The Bottom Line:

If want to own your own home, you have OK or better credit, a stable income, and at least a little money in the bank, by all means, you should apply for a home loan. Your Loan Officer will review your loan application, then go over the various program to see what programs you qualify for, how much house you can buy, what the payments might look like, and finally, how much cash you may, or may not need to put it all together.

Best case, you’ll be in your own home sooner than you thought.  Worse case, your Loan Officer will go over what you need to do to be in position to buy a home in the near future.  Either way, a win win for you.


USDA property eligibility map to change for 2015

USDA loan property eligibility map changing for 2015

The very popular no down payment home loan for rural areas of the country is changing slightly for 2015 throughout the country.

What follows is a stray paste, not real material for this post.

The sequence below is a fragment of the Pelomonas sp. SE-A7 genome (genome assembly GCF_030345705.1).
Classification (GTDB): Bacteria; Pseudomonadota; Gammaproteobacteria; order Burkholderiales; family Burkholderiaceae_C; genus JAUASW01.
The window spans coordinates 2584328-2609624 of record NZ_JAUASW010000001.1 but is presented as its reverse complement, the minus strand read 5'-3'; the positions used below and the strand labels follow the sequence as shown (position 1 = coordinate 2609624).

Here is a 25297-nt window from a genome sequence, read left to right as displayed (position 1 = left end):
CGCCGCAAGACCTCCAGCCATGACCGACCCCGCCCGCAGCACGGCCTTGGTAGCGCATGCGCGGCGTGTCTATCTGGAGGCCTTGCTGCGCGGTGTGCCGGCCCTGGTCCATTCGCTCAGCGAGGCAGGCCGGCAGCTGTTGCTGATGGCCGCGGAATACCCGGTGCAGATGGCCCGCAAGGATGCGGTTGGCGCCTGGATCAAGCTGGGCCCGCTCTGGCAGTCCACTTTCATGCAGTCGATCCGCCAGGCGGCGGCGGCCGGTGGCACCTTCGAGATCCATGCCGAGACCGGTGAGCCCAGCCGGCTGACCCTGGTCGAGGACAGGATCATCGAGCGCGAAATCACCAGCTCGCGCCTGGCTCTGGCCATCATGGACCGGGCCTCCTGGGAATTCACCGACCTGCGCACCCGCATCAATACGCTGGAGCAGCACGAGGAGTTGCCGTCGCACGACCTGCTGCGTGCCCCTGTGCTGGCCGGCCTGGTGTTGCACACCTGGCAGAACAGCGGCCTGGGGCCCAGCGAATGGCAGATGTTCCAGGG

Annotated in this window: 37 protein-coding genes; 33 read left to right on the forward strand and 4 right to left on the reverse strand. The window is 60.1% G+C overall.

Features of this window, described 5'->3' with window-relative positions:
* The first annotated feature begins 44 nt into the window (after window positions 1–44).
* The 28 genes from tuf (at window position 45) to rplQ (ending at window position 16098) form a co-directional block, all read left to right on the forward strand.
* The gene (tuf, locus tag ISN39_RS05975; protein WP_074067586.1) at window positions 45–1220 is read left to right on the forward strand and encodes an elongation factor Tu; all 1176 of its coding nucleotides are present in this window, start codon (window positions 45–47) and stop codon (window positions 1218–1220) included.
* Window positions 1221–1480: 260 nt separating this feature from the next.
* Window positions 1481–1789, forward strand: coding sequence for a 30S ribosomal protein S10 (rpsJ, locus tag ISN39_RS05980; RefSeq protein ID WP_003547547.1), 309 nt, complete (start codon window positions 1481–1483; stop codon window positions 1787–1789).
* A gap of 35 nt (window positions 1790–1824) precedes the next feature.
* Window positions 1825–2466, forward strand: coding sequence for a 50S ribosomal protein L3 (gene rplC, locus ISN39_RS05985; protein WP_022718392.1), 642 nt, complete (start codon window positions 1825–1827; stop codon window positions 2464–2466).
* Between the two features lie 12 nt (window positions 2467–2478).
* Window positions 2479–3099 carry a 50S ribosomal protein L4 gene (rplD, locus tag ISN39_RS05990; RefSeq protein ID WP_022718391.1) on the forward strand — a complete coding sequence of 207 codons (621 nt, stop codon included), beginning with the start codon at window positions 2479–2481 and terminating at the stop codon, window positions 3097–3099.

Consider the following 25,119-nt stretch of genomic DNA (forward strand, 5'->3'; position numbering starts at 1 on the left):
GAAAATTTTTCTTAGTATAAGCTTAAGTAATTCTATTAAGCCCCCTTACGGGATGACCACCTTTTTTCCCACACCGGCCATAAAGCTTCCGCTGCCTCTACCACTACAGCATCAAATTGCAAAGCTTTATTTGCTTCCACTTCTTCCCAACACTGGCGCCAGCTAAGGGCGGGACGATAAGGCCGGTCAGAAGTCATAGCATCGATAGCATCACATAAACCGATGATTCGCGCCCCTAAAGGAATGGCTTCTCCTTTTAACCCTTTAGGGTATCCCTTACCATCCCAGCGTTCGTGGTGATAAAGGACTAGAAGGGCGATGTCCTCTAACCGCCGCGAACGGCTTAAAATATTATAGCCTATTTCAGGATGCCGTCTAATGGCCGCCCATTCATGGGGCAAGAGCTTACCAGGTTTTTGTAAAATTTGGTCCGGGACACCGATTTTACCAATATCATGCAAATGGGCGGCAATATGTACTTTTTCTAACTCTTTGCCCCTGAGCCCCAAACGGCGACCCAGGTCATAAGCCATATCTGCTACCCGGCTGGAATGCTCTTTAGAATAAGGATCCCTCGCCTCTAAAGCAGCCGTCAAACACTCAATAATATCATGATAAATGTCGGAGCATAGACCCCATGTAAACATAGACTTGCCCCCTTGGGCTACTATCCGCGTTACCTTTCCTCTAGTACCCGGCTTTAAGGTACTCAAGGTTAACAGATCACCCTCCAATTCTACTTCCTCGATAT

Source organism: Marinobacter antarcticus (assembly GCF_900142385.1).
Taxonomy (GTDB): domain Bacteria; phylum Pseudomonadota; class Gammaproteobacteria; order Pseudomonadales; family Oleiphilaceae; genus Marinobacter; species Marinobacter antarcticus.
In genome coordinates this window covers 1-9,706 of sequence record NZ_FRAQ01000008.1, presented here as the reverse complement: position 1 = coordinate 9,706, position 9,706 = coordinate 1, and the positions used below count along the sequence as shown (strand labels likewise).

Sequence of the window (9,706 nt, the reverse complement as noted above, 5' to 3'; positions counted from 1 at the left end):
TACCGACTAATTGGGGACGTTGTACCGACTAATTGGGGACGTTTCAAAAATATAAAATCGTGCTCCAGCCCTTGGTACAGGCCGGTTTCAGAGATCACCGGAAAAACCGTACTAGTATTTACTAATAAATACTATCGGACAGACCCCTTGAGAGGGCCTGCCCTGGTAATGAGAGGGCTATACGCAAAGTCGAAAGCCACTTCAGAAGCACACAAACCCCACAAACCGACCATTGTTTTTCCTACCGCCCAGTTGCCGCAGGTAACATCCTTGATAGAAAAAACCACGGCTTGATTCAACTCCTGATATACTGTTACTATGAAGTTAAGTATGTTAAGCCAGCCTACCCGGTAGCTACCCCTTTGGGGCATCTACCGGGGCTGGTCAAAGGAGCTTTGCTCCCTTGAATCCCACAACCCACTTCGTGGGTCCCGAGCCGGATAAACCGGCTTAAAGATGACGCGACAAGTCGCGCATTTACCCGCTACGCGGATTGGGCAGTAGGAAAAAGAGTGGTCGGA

usda-future-eligibility-map“USDA Announcement (posted 12-22-14) indicates President Barack Obama signed the Consolidated and Further Continuing Appropriations Act of 2015 (omnibus spending bill) into law last Tuesday.

While it is long and boring to read, the most important aspect is that USDA loans will implement new property location eligibility maps on February 2nd, 2015. 

The changes will be those already published on the ‘Future Eligible Areas’ maps posted on the USDA eligibility website (USDA Future Eligible Maps), which had be previously announced to go into effect, but had been delayed multiple times.

When checking property eligibility for a USDA loan, be sure to click the future eligibility link, as only applications completed and submitted to the USDA on or before Feb 2nd, 2015 are eligible under the current eligible areas.

Completed applications submitted by your mortgage lender to  USDA after Feb 2nd will be subject to the new ‘Future Eligible Areas’.”

Another reminder about USDA loans is that you can apply with any participating USDA loan lender. You do not need to find or use an actual USDA office. We provide USDA loans in MN, WI, or SD